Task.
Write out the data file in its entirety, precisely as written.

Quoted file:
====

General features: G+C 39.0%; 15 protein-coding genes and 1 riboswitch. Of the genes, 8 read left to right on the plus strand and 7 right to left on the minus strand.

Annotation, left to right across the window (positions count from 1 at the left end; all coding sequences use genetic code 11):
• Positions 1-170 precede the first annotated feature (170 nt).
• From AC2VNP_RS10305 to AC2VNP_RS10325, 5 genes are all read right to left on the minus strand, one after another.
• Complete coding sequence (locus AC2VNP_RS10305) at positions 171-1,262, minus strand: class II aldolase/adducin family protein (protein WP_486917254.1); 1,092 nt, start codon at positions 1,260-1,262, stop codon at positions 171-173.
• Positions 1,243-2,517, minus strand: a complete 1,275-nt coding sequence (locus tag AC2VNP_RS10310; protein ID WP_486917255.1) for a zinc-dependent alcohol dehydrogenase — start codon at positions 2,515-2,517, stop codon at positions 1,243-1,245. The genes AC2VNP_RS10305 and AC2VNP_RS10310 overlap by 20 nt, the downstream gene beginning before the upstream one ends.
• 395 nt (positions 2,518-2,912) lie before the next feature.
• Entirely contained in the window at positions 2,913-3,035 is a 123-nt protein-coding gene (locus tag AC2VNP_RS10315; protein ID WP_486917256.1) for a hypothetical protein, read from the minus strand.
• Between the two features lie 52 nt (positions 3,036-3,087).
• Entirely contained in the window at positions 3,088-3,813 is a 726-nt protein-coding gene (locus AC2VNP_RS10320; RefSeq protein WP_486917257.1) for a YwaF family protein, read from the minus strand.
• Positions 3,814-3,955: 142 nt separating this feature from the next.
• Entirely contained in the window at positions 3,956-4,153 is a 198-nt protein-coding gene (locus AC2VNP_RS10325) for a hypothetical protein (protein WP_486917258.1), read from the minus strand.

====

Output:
General features: G+C 39.0%; 15 protein-coding genes and 1 riboswitch. Of the genes, 8 read left to right on the plus strand and 7 right to left on the minus strand.

Annotation, left to right across the window (positions count from 1 at the left end; all coding sequences use genetic code 11):
• Positions 1-170 precede the first annotated feature (170 nt).
• From AC2VNP_RS10305 to AC2VNP_RS10325, 5 genes are all read right to left on the minus strand, one after another.
• Complete coding sequence (locus AC2VNP_RS10305) at positions 171-1,262, minus strand: class II aldolase/adducin family protein (protein WP_486917254.1); 1,092 nt, start codon at positions 1,260-1,262, stop codon at positions 171-173.
• Positions 1,243-2,517, minus strand: a complete 1,275-nt coding sequence (locus tag AC2VNP_RS10310; protein ID WP_486917255.1) for a zinc-dependent alcohol dehydrogenase — start codon at positions 2,515-2,517, stop codon at positions 1,243-1,245. The genes AC2VNP_RS10305 and AC2VNP_RS10310 overlap by 20 nt, the downstream gene beginning before the upstream one ends.
• 395 nt (positions 2,518-2,912) lie before the next feature.
• Entirely contained in the window at positions 2,913-3,035 is a 123-nt protein-coding gene (locus tag AC2VNP_RS10315; protein ID WP_486917256.1) for a hypothetical protein, read from the minus strand.
• Between the two features lie 52 nt (positions 3,036-3,087).
• Entirely contained in the window at positions 3,088-3,813 is a 726-nt protein-coding gene (locus AC2VNP_RS10320; RefSeq protein WP_486917257.1) for a YwaF family protein, read from the minus strand.
• Positions 3,814-3,955: 142 nt separating this feature from the next.
• Entirely contained in the window at positions 3,956-4,153 is a 198-nt protein-coding gene (locus AC2VNP_RS10325) for a hypothetical protein (protein WP_486917258.1), read from the minus strand.